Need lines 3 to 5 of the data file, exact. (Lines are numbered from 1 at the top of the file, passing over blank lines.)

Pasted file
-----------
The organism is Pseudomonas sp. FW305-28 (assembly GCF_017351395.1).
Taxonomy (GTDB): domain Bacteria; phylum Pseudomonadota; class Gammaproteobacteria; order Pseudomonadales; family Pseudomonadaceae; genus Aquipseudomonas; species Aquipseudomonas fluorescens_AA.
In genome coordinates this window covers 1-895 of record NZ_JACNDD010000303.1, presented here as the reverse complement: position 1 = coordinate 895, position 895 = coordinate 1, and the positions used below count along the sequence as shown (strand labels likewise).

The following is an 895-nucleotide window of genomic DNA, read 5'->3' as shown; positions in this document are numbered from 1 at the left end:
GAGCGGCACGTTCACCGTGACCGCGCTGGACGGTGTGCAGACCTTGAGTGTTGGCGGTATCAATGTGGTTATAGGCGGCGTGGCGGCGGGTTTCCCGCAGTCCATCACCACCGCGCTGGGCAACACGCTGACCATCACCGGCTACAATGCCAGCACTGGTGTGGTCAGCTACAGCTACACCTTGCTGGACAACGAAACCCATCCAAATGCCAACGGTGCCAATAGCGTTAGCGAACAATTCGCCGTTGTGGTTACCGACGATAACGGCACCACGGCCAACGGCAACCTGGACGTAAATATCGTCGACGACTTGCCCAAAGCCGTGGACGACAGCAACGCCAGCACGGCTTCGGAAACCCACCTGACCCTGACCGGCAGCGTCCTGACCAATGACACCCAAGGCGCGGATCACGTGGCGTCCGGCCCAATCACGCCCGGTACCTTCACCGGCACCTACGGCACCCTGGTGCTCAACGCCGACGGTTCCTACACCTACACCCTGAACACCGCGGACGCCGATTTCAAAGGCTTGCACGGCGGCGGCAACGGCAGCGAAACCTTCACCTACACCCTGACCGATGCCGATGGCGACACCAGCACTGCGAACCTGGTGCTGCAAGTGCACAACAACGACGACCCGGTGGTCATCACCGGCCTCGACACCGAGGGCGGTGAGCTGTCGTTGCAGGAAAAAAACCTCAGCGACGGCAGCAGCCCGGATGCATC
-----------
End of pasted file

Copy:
In genome coordinates this window covers 1-895 of record NZ_JACNDD010000303.1, presented here as the reverse complement: position 1 = coordinate 895, position 895 = coordinate 1, and the positions used below count along the sequence as shown (strand labels likewise).

The following is an 895-nucleotide window of genomic DNA, read 5'->3' as shown; positions in this document are numbered from 1 at the left end:
GAGCGGCACGTTCACCGTGACCGCGCTGGACGGTGTGCAGACCTTGAGTGTTGGCGGTATCAATGTGGTTATAGGCGGCGTGGCGGCGGGTTTCCCGCAGTCCATCACCACCGCGCTGGGCAACACGCTGACCATCACCGGCTACAATGCCAGCACTGGTGTGGTCAGCTACAGCTACACCTTGCTGGACAACGAAACCCATCCAAATGCCAACGGTGCCAATAGCGTTAGCGAACAATTCGCCGTTGTGGTTACCGACGATAACGGCACCACGGCCAACGGCAACCTGGACGTAAATATCGTCGACGACTTGCCCAAAGCCGTGGACGACAGCAACGCCAGCACGGCTTCGGAAACCCACCTGACCCTGACCGGCAGCGTCCTGACCAATGACACCCAAGGCGCGGATCACGTGGCGTCCGGCCCAATCACGCCCGGTACCTTCACCGGCACCTACGGCACCCTGGTGCTCAACGCCGACGGTTCCTACACCTACACCCTGAACACCGCGGACGCCGATTTCAAAGGCTTGCACGGCGGCGGCAACGGCAGCGAAACCTTCACCTACACCCTGACCGATGCCGATGGCGACACCAGCACTGCGAACCTGGTGCTGCAAGTGCACAACAACGACGACCCGGTGGTCATCACCGGCCTCGACACCGAGGGCGGTGAGCTGTCGTTGCAGGAAAAAAACCTCAGCGACGGCAGCAGCCCGGATGCATC